According to the September release by the Conference Board Tuesday morning, 5.1% of consumers surveyed have plans to buy a home within the next six months, a sharp drop compared to the 6.9% reported in August and 70 basis points lower than the 5.8% reported in September 2015.
Two of three components of potential home-buyer confidence took a hit in August. Only 0.6% of consumers said they had plans to buy a new home, down from August's 1.7%. Undecided consumers—those who intend to buy a home in the future but are not sure whether new or existing— also dipped from 1.8% to 1.0%. Resale markets were the only component that showed growth, albeit slight, rising from last month's 3.4% to 3.5% in September.
Despite the swoon in the home market, this month's consumer confidence index posted a strong growth to an eight-year-plus high of 104.1, compared to 101.8 in August and 102.6 in September 2015. The index is a general gauge of consumer economic outlook, and an increasing score reflects optimism regarding the short-term future of the economy.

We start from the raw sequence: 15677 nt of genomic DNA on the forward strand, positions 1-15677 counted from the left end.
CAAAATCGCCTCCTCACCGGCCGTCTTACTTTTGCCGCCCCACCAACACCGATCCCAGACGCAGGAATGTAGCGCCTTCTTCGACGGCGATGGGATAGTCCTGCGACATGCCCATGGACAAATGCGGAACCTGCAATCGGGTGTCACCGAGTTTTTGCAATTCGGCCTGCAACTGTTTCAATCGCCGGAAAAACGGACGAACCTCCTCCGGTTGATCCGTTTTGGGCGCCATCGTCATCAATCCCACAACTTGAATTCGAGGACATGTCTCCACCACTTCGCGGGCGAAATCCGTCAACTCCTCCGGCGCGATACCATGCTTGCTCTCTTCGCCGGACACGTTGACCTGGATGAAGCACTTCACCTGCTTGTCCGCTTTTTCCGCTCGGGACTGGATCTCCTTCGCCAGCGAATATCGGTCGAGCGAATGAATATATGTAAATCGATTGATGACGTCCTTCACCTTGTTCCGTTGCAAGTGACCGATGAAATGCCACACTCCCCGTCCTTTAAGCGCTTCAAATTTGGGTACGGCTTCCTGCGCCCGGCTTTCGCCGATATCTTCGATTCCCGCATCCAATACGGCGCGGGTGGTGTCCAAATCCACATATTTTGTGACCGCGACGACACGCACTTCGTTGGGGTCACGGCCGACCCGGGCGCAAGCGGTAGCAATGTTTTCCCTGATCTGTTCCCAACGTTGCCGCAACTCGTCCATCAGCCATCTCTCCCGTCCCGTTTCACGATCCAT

“Consumer confidence increased in September for a second consecutive month and is now at its highest level since the recession,” said Lynn Franco, Director of Economic Indicators at The Conference Board, in a statement. "Consumers’ assessment of present-day conditions improved, primarily the result of a more positive view of the labor market. Looking ahead, consumers are more upbeat about the short-term employment outlook, but somewhat neutral about business conditions and income prospects. Overall, consumers continue to rate current conditions favorably and foresee moderate economic expansion in the months ahead."
The monthly survey, based on a probability-design random sample, is conducted by Nielsen for the Conference Board.
Read the full release on Conference Board here >>